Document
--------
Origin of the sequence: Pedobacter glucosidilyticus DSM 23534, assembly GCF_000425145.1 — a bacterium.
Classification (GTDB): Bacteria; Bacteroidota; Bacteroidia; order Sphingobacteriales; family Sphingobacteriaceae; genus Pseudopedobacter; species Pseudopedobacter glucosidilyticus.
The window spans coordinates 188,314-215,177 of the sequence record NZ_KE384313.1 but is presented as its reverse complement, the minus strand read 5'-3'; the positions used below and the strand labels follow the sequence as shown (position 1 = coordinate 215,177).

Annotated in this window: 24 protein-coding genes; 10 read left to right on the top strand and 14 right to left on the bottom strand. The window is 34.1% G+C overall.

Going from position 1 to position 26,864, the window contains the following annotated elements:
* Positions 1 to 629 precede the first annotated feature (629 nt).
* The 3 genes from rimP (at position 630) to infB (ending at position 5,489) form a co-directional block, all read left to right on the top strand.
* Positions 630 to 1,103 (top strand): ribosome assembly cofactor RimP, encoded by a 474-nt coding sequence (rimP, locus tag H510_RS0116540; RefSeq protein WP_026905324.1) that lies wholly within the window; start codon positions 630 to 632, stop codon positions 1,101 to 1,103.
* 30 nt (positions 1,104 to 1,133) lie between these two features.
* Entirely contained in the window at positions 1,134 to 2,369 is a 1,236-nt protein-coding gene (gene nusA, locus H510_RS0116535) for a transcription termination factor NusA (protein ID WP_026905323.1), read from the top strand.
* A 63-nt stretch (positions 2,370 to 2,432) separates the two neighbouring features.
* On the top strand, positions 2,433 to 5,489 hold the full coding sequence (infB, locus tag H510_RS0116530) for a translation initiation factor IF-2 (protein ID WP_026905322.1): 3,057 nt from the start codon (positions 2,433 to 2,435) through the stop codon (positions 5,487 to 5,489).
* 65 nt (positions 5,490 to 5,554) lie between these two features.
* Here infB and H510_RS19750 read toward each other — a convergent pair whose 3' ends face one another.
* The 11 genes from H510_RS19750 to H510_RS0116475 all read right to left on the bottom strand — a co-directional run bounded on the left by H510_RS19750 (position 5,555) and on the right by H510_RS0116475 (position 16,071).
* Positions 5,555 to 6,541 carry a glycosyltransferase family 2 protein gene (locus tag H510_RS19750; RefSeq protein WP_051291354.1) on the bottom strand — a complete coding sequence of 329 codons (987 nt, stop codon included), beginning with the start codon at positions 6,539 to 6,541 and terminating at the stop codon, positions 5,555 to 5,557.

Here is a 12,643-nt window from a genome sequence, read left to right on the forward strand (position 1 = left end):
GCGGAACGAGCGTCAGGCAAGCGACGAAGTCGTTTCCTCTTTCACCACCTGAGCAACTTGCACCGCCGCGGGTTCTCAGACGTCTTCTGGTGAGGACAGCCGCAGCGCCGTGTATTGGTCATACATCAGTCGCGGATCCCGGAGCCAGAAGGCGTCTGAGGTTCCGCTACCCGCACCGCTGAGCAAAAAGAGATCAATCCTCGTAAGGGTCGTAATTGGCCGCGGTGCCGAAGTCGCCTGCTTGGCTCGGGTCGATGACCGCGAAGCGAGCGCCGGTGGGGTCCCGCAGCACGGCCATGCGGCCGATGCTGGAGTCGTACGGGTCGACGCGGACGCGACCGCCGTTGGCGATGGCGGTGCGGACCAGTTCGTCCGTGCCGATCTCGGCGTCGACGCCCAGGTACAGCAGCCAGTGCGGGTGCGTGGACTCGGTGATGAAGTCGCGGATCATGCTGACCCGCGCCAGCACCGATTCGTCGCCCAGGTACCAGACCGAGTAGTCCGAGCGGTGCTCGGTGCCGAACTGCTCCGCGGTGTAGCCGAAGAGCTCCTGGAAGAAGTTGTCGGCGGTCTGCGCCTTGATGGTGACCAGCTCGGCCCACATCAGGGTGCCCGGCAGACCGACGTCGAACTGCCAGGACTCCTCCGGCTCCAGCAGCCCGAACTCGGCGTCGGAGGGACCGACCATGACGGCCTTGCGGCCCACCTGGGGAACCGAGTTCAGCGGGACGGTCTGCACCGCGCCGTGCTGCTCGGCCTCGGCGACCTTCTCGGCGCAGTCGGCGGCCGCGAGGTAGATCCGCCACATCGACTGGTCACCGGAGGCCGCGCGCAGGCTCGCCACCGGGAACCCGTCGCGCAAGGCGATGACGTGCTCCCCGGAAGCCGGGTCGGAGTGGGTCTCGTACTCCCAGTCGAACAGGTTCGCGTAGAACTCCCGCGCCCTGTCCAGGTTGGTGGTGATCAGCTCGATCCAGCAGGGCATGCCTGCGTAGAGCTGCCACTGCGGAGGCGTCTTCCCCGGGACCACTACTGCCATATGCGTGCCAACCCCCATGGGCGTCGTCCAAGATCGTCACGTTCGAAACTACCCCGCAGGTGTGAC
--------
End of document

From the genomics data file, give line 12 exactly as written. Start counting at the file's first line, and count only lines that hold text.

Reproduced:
* On the top strand, positions 2,433 to 5,489 hold the full coding sequence (infB, locus tag H510_RS0116530) for a translation initiation factor IF-2 (protein ID WP_026905322.1): 3,057 nt from the start codon (positions 2,433 to 2,435) through the stop codon (positions 5,487 to 5,489).